Drones are making themselves useful in a wide variety of industries and occupations — on construction sites, in roofing, with reforestation and even in settling property insurance claims. Drones are also starting to be used frequently to film sporting events. One the cutting edge of this trend, several organizations have been using drones to livestream and umpire polo matches for a few years.

At 300 yards long and 160 yards wide, a polo field is the size of several football fields. Drones seem ideally equipped to keep an eye on the fast and furious action below, as eight players on horses — four on each side — charge up and down the field at speeds up to 35 miles per hour. Two umpires mounted on horses, and assisted by an off-field referee, strive to keep order but they can use all the help they can get since the pace of the scrambling can get frenetic, especially near the goalline.

“Because of the dynamic nature of our sport and the speed and distance involved, it is not always possible for an umpire to see every aspect of a play, even when the umpire is positioned correctly,” said umpire Fergus Gould, a former world-class polo player, and one of only a half-dozen or so umpires who can officiate polo at the highest le14vels anywhere in the world. He said sometimes it can be difficult to detect the slight deflection of the ball, or the spin after it lands, and even whether the ball passed over or between the goalposts.

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Drones give additional perspective — useful in training and evaluating officials

“The drone gives us an additional perspective, which is particularly useful in training and evaluating umpires. In terms of real-time officiating of games, it is another tool that complements the procedures we already have in place,” he said.

The rules of the sport dictate that players and horses must line up parallel to the lead player, and that means umpires must always position themselves so they can read the location of that imaginary line. Even experienced officials benefit from seeing the drone’s unsparing footage.

Charles Muldoon, executive director of USPA Umpires LLC, said drones are adept at capturing every true line of the ball, speed, angle and distance. “We talk about positioning and you tell (umpires), ‘You’ve got to get close. You’ve got to get more on the right side. You’ve got to get more on the left side,’ and they kind of go, ‘Yeah, yeah, yeah,’” he said.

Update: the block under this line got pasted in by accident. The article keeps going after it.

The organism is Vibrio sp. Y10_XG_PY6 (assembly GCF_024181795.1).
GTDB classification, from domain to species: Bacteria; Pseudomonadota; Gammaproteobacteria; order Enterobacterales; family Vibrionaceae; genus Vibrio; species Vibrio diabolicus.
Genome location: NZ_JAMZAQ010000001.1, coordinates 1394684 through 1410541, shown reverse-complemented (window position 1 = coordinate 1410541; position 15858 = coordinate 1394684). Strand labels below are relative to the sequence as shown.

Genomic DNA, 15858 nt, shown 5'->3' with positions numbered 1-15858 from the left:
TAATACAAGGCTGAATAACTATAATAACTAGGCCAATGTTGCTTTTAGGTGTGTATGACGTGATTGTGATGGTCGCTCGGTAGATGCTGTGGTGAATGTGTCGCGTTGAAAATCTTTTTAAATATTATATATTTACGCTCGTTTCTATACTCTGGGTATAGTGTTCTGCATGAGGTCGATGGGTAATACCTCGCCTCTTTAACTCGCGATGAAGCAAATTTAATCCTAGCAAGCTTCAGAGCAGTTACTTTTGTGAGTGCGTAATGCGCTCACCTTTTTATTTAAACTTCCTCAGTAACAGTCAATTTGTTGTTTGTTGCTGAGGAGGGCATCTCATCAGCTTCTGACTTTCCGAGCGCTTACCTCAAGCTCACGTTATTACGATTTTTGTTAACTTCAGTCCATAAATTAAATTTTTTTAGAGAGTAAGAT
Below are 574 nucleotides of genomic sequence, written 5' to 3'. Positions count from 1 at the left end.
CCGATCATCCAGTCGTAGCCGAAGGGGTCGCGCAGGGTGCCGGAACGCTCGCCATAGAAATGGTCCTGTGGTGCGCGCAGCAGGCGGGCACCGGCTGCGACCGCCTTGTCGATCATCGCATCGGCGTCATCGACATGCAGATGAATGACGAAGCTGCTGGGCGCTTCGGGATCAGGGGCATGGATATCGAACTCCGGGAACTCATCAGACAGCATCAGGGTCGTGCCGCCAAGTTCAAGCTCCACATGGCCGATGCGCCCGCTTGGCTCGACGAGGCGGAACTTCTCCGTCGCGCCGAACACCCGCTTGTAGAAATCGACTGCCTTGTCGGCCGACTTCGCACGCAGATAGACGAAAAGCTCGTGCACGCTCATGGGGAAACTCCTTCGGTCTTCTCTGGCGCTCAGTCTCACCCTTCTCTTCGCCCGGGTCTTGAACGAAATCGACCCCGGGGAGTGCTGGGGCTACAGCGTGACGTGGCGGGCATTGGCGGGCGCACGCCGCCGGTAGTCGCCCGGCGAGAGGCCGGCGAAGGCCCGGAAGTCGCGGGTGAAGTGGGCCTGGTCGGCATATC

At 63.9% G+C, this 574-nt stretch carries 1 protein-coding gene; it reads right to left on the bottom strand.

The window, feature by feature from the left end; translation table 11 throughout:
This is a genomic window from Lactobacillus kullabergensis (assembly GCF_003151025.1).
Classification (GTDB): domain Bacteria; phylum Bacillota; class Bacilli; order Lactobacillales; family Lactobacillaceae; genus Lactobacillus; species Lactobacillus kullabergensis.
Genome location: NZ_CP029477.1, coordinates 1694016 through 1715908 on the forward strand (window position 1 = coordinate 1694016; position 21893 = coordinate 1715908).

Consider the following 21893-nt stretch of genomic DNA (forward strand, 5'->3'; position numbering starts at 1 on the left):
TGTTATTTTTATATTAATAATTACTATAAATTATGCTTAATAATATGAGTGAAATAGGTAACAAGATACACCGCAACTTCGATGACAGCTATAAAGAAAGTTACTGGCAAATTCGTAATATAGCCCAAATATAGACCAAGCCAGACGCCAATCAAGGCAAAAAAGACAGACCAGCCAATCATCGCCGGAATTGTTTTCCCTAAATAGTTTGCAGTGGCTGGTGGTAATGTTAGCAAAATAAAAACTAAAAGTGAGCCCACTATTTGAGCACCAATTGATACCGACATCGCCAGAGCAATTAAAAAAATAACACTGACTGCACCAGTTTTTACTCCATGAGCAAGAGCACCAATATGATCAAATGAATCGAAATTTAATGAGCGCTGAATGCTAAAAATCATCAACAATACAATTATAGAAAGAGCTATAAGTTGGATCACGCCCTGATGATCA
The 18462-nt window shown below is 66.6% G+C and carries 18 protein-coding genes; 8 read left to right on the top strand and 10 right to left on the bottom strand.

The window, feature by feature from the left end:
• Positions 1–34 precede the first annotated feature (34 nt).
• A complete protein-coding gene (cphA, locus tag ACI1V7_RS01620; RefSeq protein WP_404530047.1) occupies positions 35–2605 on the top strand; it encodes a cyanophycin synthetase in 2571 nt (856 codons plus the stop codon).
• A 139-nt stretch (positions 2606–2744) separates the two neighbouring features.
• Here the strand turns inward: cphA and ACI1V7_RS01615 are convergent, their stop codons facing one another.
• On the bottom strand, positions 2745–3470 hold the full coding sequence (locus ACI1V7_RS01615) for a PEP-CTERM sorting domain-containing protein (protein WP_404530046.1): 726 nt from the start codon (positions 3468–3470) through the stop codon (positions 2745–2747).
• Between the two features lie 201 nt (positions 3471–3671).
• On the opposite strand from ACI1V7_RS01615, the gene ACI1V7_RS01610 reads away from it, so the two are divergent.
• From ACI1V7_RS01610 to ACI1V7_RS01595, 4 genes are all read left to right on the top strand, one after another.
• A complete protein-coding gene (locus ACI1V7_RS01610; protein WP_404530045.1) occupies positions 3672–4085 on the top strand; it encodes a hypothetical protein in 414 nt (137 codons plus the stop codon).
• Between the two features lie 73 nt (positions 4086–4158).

“Then the umpires see the drone footage that shows them out of position, and they’re going, ‘Oh my god.’ And it’s changed them for the better,” he commented to ESPN.

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Although drones were first used in 2012 for the purpose of instant replay, their use is still in its infancy because of issues with electronic interference and the distance/positioning of the replay booth. “Currently, if it is a tough call or an ambiguous situation, it is the fourth official — the instant replay official in the booth — who sees the feed from the drone and relays the information to the off-field referee, who communicates with the onfield umpires,” Gould said.

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As of now, drones are being used primarily in matches covered by the USPA Polo Network, a live-streaming service, and by Horseplay Productions,, PoloLine, and NBC began televising polo in 2015 and since then has entered a three-year contract to broadcast the sport’s U.S. Open, East Coast Open and Pacific Coast Open.

Nationwide, there are nearly 30 collegiate polo teams and about 300 polo clubs, according to the United States Polo Association (USPA). The USPA also lists 344 annual tournaments and close to 5,500 members.

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One barrier to the widespread use of drones is that filming a polo match is a very specialized skill. Players improvise moves suddenly, switching direction and speed in an instant, and the camera operator who does not understand the sport can easily lose the ball and miss the action.

Drones are still new enough to the scene that they can irritate and upset umpires and horses not used to them. And even though filming and officiating crews are enthusiastic about their potential, drones for now will continue to complement the umpires, not replace them.

Gould said drones don’t always see the action in context because of their limited field of view and their top-down perspective. “The footage can sometimes lack elements that allow for more accurate decision-making,” Gould said. “An example of this would be when a player enters the frame and is involved in a play —  the officials may need to know where the player came from and how quickly the player was traveling in order to make an accurate call on the legality of the play.”

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Note: This article is archival in nature. Rules, interpretations, mechanics, philosophies and other information may or may not be correct for the current year.

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